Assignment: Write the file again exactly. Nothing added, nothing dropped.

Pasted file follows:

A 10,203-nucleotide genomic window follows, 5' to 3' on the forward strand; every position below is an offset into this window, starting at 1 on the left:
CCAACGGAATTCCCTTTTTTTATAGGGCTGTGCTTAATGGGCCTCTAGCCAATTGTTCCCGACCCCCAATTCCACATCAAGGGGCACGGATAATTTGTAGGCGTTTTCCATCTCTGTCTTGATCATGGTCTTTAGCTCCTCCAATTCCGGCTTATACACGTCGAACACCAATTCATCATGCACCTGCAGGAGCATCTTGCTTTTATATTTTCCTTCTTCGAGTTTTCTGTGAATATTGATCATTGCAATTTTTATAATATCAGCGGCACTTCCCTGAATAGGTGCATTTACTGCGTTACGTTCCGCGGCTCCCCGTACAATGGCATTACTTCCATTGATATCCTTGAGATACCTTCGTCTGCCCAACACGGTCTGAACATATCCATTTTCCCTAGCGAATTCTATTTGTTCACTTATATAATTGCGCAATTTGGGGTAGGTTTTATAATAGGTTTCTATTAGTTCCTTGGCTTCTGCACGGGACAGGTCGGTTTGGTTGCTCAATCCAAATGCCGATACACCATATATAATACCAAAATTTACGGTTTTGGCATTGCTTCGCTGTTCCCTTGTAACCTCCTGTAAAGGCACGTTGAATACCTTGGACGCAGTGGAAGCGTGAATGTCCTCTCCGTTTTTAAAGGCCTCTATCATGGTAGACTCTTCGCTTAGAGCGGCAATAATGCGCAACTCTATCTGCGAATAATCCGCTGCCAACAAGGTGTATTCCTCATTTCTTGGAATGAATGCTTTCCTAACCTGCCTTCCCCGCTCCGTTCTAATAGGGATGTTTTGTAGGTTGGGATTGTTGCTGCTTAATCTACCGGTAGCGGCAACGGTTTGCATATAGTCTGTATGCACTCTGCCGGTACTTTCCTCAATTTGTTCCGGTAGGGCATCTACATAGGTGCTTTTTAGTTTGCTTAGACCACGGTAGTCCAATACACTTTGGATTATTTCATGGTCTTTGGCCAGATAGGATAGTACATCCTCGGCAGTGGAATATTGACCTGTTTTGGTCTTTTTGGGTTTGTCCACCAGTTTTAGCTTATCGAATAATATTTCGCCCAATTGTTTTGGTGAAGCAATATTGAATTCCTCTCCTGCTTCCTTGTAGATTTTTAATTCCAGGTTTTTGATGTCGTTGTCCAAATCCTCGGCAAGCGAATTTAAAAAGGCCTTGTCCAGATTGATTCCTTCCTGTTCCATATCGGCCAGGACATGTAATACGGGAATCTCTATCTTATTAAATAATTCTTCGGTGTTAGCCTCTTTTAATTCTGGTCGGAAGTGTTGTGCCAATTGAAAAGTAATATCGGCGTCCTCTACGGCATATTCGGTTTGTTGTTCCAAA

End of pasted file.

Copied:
A 10,203-nucleotide genomic window follows, 5' to 3' on the forward strand; every position below is an offset into this window, starting at 1 on the left:
CCAACGGAATTCCCTTTTTTTATAGGGCTGTGCTTAATGGGCCTCTAGCCAATTGTTCCCGACCCCCAATTCCACATCAAGGGGCACGGATAATTTGTAGGCGTTTTCCATCTCTGTCTTGATCATGGTCTTTAGCTCCTCCAATTCCGGCTTATACACGTCGAACACCAATTCATCATGCACCTGCAGGAGCATCTTGCTTTTATATTTTCCTTCTTCGAGTTTTCTGTGAATATTGATCATTGCAATTTTTATAATATCAGCGGCACTTCCCTGAATAGGTGCATTTACTGCGTTACGTTCCGCGGCTCCCCGTACAATGGCATTACTTCCATTGATATCCTTGAGATACCTTCGTCTGCCCAACACGGTCTGAACATATCCATTTTCCCTAGCGAATTCTATTTGTTCACTTATATAATTGCGCAATTTGGGGTAGGTTTTATAATAGGTTTCTATTAGTTCCTTGGCTTCTGCACGGGACAGGTCGGTTTGGTTGCTCAATCCAAATGCCGATACACCATATATAATACCAAAATTTACGGTTTTGGCATTGCTTCGCTGTTCCCTTGTAACCTCCTGTAAAGGCACGTTGAATACCTTGGACGCAGTGGAAGCGTGAATGTCCTCTCCGTTTTTAAAGGCCTCTATCATGGTAGACTCTTCGCTTAGAGCGGCAATAATGCGCAACTCTATCTGCGAATAATCCGCTGCCAACAAGGTGTATTCCTCATTTCTTGGAATGAATGCTTTCCTAACCTGCCTTCCCCGCTCCGTTCTAATAGGGATGTTTTGTAGGTTGGGATTGTTGCTGCTTAATCTACCGGTAGCGGCAACGGTTTGCATATAGTCTGTATGCACTCTGCCGGTACTTTCCTCAATTTGTTCCGGTAGGGCATCTACATAGGTGCTTTTTAGTTTGCTTAGACCACGGTAGTCCAATACACTTTGGATTATTTCATGGTCTTTGGCCAGATAGGATAGTACATCCTCGGCAGTGGAATATTGACCTGTTTTGGTCTTTTTGGGTTTGTCCACCAGTTTTAGCTTATCGAATAATATTTCGCCCAATTGTTTTGGTGAAGCAATATTGAATTCCTCTCCTGCTTCCTTGTAGATTTTTAATTCCAGGTTTTTGATGTCGTTGTCCAAATCCTCGGCAAGCGAATTTAAAAAGGCCTTGTCCAGATTGATTCCTTCCTGTTCCATATCGGCCAGGACATGTAATACGGGAATCTCTATCTTATTAAATAATTCTTCGGTGTTAGCCTCTTTTAATTCTGGTCGGAAGTGTTGTGCCAATTGAAAAGTAATATCGGCGTCCTCTACGGCATATTCGGTTTGTTGTTCCAAA